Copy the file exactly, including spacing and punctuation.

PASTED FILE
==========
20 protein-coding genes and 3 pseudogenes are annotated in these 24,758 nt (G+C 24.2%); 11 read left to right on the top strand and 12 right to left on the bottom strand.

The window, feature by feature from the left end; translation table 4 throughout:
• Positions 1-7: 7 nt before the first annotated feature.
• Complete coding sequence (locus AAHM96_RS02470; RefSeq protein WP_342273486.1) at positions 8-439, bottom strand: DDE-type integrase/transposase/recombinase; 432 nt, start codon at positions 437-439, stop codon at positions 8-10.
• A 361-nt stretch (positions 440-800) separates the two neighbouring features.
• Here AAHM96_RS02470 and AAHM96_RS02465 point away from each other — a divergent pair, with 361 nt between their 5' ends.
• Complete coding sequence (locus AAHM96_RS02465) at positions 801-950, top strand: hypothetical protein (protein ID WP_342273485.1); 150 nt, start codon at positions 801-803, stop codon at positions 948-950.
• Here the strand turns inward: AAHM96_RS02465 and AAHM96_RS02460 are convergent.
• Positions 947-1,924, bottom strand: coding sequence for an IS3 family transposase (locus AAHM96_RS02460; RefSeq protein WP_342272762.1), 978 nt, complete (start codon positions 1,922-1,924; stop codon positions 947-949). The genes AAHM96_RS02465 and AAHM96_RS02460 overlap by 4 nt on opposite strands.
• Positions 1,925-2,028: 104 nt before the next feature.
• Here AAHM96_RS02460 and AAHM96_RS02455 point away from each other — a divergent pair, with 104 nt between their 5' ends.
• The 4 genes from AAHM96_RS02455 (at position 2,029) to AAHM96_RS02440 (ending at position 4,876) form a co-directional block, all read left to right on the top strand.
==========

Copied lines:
20 protein-coding genes and 3 pseudogenes are annotated in these 24,758 nt (G+C 24.2%); 11 read left to right on the top strand and 12 right to left on the bottom strand.

The window, feature by feature from the left end; translation table 4 throughout:
• Positions 1-7: 7 nt before the first annotated feature.
• Complete coding sequence (locus AAHM96_RS02470; RefSeq protein WP_342273486.1) at positions 8-439, bottom strand: DDE-type integrase/transposase/recombinase; 432 nt, start codon at positions 437-439, stop codon at positions 8-10.
• A 361-nt stretch (positions 440-800) separates the two neighbouring features.
• Here AAHM96_RS02470 and AAHM96_RS02465 point away from each other — a divergent pair, with 361 nt between their 5' ends.
• Complete coding sequence (locus AAHM96_RS02465) at positions 801-950, top strand: hypothetical protein (protein ID WP_342273485.1); 150 nt, start codon at positions 801-803, stop codon at positions 948-950.
• Here the strand turns inward: AAHM96_RS02465 and AAHM96_RS02460 are convergent.
• Positions 947-1,924, bottom strand: coding sequence for an IS3 family transposase (locus AAHM96_RS02460; RefSeq protein WP_342272762.1), 978 nt, complete (start codon positions 1,922-1,924; stop codon positions 947-949). The genes AAHM96_RS02465 and AAHM96_RS02460 overlap by 4 nt on opposite strands.
• Positions 1,925-2,028: 104 nt before the next feature.
• Here AAHM96_RS02460 and AAHM96_RS02455 point away from each other — a divergent pair, with 104 nt between their 5' ends.
• The 4 genes from AAHM96_RS02455 (at position 2,029) to AAHM96_RS02440 (ending at position 4,876) form a co-directional block, all read left to right on the top strand.